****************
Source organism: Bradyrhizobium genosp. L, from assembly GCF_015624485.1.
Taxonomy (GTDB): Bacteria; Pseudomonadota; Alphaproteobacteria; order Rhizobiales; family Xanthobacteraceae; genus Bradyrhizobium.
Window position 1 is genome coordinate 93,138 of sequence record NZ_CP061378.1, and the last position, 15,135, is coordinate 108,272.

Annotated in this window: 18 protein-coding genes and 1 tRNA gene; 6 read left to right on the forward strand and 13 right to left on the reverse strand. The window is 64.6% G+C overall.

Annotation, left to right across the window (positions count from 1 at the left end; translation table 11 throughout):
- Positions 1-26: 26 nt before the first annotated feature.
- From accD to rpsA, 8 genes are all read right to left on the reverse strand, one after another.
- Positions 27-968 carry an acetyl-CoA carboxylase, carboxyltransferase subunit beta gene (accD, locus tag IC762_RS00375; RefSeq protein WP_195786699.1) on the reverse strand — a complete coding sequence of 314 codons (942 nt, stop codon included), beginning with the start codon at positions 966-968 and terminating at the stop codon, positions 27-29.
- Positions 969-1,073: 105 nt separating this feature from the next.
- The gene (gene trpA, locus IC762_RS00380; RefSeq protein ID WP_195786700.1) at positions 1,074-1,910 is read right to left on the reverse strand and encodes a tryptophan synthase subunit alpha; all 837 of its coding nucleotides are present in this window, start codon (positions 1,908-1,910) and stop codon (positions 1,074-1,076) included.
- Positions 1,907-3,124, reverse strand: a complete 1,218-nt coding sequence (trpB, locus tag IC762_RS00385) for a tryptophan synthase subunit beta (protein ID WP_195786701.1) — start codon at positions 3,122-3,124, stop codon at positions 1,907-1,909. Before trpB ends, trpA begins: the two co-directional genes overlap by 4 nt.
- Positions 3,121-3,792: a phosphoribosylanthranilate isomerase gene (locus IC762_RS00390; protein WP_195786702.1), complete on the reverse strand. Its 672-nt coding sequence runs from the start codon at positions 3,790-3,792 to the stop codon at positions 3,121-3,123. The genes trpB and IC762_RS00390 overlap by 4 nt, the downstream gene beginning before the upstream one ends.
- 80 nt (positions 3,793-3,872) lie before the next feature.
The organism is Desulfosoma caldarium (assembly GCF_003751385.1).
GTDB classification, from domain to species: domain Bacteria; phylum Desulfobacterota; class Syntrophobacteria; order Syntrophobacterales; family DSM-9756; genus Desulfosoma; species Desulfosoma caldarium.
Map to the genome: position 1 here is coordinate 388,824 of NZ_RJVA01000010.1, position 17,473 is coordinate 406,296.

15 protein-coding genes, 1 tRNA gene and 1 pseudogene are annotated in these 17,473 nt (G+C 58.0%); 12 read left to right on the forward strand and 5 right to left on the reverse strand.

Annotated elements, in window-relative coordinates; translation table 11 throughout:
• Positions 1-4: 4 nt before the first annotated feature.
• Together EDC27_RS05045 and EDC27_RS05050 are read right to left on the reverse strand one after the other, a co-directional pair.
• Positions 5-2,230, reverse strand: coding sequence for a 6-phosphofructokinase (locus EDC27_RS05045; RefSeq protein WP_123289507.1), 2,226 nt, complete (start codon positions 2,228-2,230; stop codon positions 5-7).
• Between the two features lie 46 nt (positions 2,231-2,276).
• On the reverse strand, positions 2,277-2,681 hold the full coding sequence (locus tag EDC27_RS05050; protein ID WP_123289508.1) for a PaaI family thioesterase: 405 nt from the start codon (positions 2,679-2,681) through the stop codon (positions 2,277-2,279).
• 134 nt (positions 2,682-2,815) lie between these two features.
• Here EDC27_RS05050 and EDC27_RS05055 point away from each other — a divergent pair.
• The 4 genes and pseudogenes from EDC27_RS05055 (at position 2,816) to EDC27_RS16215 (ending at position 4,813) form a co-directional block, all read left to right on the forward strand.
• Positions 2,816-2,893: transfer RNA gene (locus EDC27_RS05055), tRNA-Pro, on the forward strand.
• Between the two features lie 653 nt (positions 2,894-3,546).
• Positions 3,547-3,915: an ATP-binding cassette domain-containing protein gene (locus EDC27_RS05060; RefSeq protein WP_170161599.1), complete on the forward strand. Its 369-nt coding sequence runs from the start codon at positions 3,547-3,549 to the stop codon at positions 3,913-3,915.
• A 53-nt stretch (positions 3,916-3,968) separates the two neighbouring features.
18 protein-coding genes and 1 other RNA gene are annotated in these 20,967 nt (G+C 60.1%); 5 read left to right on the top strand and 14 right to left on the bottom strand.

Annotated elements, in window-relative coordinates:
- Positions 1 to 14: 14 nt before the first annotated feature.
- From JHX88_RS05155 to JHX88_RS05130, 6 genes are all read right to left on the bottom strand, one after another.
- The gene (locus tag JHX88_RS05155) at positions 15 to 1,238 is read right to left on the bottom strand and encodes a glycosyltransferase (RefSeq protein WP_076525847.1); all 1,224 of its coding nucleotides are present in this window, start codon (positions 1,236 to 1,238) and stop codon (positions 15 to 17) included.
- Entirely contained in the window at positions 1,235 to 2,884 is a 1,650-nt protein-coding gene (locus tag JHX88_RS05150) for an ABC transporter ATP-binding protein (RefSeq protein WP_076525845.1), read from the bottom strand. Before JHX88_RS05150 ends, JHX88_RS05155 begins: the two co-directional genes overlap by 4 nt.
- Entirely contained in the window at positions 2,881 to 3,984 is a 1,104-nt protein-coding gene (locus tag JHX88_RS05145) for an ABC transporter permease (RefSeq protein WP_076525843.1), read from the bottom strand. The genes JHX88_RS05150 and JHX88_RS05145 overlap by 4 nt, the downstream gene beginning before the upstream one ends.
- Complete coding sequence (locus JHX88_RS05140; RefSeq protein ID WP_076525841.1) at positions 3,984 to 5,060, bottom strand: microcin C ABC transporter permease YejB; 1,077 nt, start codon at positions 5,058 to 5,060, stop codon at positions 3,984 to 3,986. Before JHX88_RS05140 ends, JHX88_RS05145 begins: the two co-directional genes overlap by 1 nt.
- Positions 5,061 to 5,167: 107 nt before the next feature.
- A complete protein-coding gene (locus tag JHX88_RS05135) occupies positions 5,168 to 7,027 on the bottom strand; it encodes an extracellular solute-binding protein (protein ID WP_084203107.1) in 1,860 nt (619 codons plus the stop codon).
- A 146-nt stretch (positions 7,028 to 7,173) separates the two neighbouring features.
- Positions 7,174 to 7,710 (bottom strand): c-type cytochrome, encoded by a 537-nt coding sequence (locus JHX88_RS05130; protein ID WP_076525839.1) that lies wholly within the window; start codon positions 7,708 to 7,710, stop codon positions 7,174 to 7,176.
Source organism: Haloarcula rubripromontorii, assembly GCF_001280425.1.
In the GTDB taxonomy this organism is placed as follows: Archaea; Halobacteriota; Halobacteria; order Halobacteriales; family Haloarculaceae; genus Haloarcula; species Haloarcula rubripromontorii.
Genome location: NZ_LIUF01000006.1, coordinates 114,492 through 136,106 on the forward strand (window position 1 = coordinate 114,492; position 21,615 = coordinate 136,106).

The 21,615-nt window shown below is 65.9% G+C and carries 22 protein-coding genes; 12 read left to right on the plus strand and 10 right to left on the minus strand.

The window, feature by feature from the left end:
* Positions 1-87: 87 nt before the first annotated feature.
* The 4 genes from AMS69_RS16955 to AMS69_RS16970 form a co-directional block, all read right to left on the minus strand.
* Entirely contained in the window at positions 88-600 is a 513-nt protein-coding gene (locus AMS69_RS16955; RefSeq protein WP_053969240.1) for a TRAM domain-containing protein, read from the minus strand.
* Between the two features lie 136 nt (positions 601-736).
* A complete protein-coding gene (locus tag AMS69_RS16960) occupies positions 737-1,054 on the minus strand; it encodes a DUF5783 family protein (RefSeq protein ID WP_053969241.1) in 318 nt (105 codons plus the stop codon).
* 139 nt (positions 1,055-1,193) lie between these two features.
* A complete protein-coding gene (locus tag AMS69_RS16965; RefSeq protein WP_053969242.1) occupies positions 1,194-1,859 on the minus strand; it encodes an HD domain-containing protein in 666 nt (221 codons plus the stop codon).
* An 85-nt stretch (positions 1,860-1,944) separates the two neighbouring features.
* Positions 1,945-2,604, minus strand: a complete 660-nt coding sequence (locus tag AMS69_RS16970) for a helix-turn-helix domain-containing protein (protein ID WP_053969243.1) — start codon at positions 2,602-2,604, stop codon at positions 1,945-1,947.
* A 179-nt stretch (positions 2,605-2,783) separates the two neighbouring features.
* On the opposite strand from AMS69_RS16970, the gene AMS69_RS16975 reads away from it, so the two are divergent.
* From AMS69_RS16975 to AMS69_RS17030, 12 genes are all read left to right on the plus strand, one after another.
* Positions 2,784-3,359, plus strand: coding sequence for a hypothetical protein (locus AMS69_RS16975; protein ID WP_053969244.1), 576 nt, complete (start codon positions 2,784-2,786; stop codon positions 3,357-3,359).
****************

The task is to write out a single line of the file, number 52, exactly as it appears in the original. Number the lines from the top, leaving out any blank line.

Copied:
* A complete protein-coding gene (locus tag AMS69_RS16960) occupies positions 737-1,054 on the minus strand; it encodes a DUF5783 family protein (RefSeq protein ID WP_053969241.1) in 318 nt (105 codons plus the stop codon).